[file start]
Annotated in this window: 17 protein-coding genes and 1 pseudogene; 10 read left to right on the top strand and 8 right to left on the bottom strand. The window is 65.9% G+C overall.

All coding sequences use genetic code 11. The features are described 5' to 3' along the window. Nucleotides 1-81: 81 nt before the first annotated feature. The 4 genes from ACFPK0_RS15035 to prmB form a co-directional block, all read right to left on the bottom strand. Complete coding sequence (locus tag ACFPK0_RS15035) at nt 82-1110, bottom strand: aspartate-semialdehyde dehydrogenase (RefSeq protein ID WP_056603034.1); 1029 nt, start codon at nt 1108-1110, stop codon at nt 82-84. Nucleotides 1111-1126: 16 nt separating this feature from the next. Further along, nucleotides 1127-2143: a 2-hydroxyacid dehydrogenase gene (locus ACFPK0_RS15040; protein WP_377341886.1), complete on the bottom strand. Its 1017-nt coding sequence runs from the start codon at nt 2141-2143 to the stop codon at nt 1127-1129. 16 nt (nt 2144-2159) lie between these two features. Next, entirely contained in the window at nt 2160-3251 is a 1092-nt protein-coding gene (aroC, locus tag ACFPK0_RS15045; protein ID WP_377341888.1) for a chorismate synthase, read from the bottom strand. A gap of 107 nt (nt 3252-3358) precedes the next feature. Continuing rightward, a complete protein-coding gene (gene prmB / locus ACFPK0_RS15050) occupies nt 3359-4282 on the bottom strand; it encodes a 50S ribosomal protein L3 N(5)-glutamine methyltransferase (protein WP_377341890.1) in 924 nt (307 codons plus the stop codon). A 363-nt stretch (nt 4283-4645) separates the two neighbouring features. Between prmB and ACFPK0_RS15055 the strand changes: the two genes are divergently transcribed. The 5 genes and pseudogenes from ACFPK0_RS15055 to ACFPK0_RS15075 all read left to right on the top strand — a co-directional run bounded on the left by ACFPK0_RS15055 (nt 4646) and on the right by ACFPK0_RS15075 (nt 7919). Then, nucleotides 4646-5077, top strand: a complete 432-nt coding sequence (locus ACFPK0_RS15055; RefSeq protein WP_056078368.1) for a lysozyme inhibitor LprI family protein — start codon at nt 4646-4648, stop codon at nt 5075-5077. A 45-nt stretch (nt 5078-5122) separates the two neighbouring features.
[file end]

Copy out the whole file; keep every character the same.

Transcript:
Annotated in this window: 17 protein-coding genes and 1 pseudogene; 10 read left to right on the top strand and 8 right to left on the bottom strand. The window is 65.9% G+C overall.

All coding sequences use genetic code 11. The features are described 5' to 3' along the window. Nucleotides 1-81: 81 nt before the first annotated feature. The 4 genes from ACFPK0_RS15035 to prmB form a co-directional block, all read right to left on the bottom strand. Complete coding sequence (locus tag ACFPK0_RS15035) at nt 82-1110, bottom strand: aspartate-semialdehyde dehydrogenase (RefSeq protein ID WP_056603034.1); 1029 nt, start codon at nt 1108-1110, stop codon at nt 82-84. Nucleotides 1111-1126: 16 nt separating this feature from the next. Further along, nucleotides 1127-2143: a 2-hydroxyacid dehydrogenase gene (locus ACFPK0_RS15040; protein WP_377341886.1), complete on the bottom strand. Its 1017-nt coding sequence runs from the start codon at nt 2141-2143 to the stop codon at nt 1127-1129. 16 nt (nt 2144-2159) lie between these two features. Next, entirely contained in the window at nt 2160-3251 is a 1092-nt protein-coding gene (aroC, locus tag ACFPK0_RS15045; protein ID WP_377341888.1) for a chorismate synthase, read from the bottom strand. A gap of 107 nt (nt 3252-3358) precedes the next feature. Continuing rightward, a complete protein-coding gene (gene prmB / locus ACFPK0_RS15050) occupies nt 3359-4282 on the bottom strand; it encodes a 50S ribosomal protein L3 N(5)-glutamine methyltransferase (protein WP_377341890.1) in 924 nt (307 codons plus the stop codon). A 363-nt stretch (nt 4283-4645) separates the two neighbouring features. Between prmB and ACFPK0_RS15055 the strand changes: the two genes are divergently transcribed. The 5 genes and pseudogenes from ACFPK0_RS15055 to ACFPK0_RS15075 all read left to right on the top strand — a co-directional run bounded on the left by ACFPK0_RS15055 (nt 4646) and on the right by ACFPK0_RS15075 (nt 7919). Then, nucleotides 4646-5077, top strand: a complete 432-nt coding sequence (locus ACFPK0_RS15055; RefSeq protein WP_056078368.1) for a lysozyme inhibitor LprI family protein — start codon at nt 4646-4648, stop codon at nt 5075-5077. A 45-nt stretch (nt 5078-5122) separates the two neighbouring features.